By choosing foods made with sugar alcohols and artificial sweeteners, you can consume sweets that are low in carbs.
There may be a way to satisfy your sweet tooth without loading up on carbohydrates. Most sweet foods and desserts use real sugar, which makes them very high in total carbs. Sweets that use sugar alcohols, artificial sweeteners or stevia, however, are usually very low in carbs. These alternative sweeteners contain few to no calories, making them ideal for anyone on a low-carb diet.
Sugar Alcohol Sweets
Sugar alcohols are low-calorie sweeteners derived from natural sources such as fruits and berries. Because they are converted to glucose more slowly than real sugar, they don't cause spikes in blood sugar. Common varieties include sorbitol, mannitol, xylitol, lactitol, isomalt and maltitol. Sugar alcohols contain one-half to one-third fewer calories than regular sugar and can be used in a variety of sweet foods such as ice creams, puddings, cookies, candies and chewing gum. These items will be labeled "sugar-free" or "no sugar added."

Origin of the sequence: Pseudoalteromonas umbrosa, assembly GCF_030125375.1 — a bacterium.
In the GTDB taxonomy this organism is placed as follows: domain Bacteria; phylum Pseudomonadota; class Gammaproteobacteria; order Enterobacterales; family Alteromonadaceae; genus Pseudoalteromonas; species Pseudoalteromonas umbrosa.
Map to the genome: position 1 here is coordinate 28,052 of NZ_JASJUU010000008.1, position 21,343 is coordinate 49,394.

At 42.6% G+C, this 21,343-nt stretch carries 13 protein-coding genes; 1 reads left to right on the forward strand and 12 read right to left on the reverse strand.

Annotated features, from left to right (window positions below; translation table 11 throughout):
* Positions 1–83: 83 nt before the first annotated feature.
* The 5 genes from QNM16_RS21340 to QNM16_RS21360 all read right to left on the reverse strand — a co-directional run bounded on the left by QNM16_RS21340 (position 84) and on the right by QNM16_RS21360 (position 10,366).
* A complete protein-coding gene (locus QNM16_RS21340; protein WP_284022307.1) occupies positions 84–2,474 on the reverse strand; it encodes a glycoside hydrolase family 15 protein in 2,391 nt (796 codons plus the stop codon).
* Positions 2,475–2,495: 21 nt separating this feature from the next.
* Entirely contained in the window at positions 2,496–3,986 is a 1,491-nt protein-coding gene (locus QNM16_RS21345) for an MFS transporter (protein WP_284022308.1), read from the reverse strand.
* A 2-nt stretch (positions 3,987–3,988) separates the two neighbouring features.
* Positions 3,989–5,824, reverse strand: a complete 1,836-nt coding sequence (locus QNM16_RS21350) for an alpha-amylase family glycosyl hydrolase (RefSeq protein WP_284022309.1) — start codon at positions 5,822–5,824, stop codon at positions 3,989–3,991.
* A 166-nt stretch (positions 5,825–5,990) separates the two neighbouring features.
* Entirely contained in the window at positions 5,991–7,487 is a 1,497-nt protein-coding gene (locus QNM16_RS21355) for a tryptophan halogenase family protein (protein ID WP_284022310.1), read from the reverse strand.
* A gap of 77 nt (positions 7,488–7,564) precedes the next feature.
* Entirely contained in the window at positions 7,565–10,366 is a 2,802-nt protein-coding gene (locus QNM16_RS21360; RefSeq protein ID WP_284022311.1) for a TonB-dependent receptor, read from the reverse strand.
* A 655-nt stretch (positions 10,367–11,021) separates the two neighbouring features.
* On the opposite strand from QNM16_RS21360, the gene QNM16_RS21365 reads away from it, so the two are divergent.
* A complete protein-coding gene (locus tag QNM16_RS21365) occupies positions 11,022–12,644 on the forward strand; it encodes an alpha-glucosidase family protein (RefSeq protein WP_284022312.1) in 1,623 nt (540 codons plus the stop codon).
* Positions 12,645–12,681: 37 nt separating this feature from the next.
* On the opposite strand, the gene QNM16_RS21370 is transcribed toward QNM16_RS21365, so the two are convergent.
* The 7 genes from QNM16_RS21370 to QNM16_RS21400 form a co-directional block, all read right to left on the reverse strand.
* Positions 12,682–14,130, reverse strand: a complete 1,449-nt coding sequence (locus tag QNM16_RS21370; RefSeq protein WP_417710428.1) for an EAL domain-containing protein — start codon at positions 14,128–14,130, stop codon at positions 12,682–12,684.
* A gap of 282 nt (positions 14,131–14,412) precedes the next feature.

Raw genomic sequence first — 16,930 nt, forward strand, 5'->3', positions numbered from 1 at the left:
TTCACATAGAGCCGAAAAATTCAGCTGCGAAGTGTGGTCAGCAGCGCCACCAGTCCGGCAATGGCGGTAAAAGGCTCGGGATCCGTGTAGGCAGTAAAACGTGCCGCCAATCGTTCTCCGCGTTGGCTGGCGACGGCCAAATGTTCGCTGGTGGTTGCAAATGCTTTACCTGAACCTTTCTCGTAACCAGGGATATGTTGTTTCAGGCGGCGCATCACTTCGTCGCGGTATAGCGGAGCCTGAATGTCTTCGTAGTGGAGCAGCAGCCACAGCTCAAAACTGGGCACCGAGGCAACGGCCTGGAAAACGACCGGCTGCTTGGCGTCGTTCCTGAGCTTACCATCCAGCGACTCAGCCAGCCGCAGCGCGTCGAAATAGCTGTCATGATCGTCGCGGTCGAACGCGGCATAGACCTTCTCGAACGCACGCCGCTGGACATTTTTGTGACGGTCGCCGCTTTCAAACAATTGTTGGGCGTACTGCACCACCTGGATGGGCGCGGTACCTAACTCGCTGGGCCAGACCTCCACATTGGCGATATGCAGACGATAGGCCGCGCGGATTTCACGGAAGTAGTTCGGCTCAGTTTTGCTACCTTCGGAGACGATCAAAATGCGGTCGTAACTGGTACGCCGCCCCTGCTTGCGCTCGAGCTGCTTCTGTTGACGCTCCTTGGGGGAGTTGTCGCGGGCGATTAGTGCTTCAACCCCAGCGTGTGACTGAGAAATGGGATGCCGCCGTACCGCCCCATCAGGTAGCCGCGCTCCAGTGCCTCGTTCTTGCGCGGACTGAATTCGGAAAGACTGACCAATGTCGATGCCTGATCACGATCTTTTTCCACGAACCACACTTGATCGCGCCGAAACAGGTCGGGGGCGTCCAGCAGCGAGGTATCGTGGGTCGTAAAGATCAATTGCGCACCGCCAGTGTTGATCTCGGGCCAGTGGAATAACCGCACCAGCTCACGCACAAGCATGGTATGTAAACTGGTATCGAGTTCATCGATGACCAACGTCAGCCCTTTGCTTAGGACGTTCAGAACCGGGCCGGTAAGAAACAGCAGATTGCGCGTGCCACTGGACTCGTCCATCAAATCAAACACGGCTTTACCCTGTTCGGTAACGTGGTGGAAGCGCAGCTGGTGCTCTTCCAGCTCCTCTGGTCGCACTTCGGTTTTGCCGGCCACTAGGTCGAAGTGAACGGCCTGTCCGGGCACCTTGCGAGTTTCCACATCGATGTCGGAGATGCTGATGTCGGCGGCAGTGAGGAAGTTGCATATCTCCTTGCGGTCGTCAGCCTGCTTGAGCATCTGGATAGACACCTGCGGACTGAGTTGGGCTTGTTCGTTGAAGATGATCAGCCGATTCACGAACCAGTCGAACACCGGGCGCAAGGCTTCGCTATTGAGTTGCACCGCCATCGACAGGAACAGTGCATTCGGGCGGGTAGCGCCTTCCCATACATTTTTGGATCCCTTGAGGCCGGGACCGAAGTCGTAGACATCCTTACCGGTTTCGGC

Artificially Sweetened Foods
Artificial sweeteners contain absolutely no carbohydrates and can be several hundred times sweeter than sugar, depending on the particular variety used. The U.S. Food and Drug Administration has approved five artificial sweeteners: sucralose, saccharin, aspartame, neotame and acesulfame potassium. These powerful noncaloric sweeteners are used in many foods, including baked goods, diet drinks, frozen desserts, candy and chewing gum. They can also be purchased as tabletop sweeteners for drinks such as coffee or tea.
Sweets Made with Stevia
Stevia, a natural sweetener obtained from a shrub in Brazil, contains approximately 100 times the sweetening power of regular sugar and no calories. Stevia is steadily is now being used in more foods and drinks. As with other alternative sweeteners, products using stevia are advertised as "sugar-free."
Although foods using low- and no-calorie sweeteners are ideal for low-carb diets, there are a few things to keep in mind. Sugar alcohols, when consumed in excess, can cause have a laxative effect that can lead to upset stomach, diarrhea and abdominal cramping. Although artificial sweeteners and stevia are FDA-approved, there are some safety concerns. Certain groups, such as the Center for Science in the Public Interest, contend that artificial sweeteners and stevia may present some health risks. Therefore, to help lower any potential risk, be sure to consume these sweeteners in moderation.